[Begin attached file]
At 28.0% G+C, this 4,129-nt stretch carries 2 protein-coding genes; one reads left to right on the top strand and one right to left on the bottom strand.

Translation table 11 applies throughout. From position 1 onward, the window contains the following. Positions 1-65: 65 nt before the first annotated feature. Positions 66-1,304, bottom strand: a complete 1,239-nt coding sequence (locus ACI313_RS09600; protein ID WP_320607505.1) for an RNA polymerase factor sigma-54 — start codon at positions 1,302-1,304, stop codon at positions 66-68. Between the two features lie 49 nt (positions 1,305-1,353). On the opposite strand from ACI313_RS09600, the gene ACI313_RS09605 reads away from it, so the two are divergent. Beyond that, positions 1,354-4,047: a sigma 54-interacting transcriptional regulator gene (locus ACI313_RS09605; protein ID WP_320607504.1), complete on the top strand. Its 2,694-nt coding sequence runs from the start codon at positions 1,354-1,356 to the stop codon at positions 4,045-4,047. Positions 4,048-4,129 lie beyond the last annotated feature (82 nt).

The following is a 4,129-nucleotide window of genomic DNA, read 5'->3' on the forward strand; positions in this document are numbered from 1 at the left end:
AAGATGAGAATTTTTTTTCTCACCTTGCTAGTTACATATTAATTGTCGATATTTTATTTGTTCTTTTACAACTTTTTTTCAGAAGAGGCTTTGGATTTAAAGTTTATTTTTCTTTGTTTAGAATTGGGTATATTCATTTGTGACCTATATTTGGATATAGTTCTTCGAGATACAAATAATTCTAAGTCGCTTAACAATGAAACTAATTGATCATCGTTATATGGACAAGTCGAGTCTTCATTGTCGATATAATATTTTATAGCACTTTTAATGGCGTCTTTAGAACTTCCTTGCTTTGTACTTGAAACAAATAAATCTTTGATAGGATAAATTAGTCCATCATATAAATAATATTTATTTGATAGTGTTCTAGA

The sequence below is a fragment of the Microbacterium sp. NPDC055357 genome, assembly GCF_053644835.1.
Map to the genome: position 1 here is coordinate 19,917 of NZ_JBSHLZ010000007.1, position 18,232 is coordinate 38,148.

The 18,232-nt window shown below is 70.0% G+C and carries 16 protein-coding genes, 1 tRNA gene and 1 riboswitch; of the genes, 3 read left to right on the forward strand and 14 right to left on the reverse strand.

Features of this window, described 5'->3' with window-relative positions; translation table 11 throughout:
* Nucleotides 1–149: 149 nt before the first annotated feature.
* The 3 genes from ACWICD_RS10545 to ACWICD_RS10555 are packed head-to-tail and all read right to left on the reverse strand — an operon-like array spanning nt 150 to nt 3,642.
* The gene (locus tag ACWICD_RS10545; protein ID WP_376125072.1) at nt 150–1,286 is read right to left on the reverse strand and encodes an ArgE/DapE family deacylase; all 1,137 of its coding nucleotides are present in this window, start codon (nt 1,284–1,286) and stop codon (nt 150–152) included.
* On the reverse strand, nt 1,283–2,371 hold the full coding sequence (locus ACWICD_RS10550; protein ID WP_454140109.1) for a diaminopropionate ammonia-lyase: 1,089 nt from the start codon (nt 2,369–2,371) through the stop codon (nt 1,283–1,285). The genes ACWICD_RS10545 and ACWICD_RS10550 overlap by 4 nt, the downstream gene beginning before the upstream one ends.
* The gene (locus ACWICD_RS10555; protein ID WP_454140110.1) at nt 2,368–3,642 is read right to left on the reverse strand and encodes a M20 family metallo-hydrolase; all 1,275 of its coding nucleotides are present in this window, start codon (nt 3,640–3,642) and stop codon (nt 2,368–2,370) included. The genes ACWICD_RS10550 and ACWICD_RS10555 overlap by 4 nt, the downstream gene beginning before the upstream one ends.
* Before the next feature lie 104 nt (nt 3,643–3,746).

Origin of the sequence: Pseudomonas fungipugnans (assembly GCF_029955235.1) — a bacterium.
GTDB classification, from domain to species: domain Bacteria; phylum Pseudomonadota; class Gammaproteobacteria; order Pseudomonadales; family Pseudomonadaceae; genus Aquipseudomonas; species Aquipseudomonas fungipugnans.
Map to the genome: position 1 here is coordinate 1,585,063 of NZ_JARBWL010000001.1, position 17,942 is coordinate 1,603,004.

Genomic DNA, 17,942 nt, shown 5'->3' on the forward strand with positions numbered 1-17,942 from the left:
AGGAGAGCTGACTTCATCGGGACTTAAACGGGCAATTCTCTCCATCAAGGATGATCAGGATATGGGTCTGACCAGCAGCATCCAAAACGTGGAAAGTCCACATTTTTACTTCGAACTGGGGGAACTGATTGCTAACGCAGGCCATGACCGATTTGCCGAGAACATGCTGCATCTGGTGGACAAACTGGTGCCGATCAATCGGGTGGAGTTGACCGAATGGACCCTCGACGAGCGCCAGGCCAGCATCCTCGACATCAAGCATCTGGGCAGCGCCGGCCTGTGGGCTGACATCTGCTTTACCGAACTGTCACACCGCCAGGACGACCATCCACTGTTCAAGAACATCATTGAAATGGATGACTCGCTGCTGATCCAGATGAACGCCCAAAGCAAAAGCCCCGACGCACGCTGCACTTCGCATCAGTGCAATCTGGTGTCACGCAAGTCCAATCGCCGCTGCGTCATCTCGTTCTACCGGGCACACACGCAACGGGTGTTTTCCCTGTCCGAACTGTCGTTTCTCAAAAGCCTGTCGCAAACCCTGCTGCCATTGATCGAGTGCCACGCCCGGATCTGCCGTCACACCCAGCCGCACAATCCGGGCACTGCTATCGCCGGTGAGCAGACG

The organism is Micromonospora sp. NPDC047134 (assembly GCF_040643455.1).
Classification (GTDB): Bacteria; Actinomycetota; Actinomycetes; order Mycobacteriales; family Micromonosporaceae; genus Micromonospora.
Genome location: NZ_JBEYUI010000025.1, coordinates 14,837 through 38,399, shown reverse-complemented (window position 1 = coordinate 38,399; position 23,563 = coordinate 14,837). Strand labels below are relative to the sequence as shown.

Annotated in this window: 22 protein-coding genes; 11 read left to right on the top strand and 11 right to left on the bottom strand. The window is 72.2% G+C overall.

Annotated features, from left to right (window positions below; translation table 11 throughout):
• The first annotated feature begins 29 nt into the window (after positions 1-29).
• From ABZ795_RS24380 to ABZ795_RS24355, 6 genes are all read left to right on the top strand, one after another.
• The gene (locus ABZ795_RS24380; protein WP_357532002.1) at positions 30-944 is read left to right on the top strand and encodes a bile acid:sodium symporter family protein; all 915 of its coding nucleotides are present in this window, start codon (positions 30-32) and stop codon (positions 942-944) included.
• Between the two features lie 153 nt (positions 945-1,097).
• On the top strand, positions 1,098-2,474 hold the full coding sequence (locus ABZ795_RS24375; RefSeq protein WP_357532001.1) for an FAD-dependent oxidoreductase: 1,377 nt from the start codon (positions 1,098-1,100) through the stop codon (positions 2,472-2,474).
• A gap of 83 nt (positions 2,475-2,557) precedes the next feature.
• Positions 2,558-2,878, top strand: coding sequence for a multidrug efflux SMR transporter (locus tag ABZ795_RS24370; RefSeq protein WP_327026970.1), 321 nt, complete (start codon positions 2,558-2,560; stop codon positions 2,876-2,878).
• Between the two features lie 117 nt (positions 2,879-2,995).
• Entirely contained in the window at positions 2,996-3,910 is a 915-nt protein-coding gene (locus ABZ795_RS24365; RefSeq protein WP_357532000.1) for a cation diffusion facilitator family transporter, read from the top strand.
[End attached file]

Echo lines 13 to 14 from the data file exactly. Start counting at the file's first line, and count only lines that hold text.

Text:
* The gene (locus ACWICD_RS10555; protein ID WP_454140110.1) at nt 2,368–3,642 is read right to left on the reverse strand and encodes a M20 family metallo-hydrolase; all 1,275 of its coding nucleotides are present in this window, start codon (nt 3,640–3,642) and stop codon (nt 2,368–2,370) included. The genes ACWICD_RS10550 and ACWICD_RS10555 overlap by 4 nt, the downstream gene beginning before the upstream one ends.
* Before the next feature lie 104 nt (nt 3,643–3,746).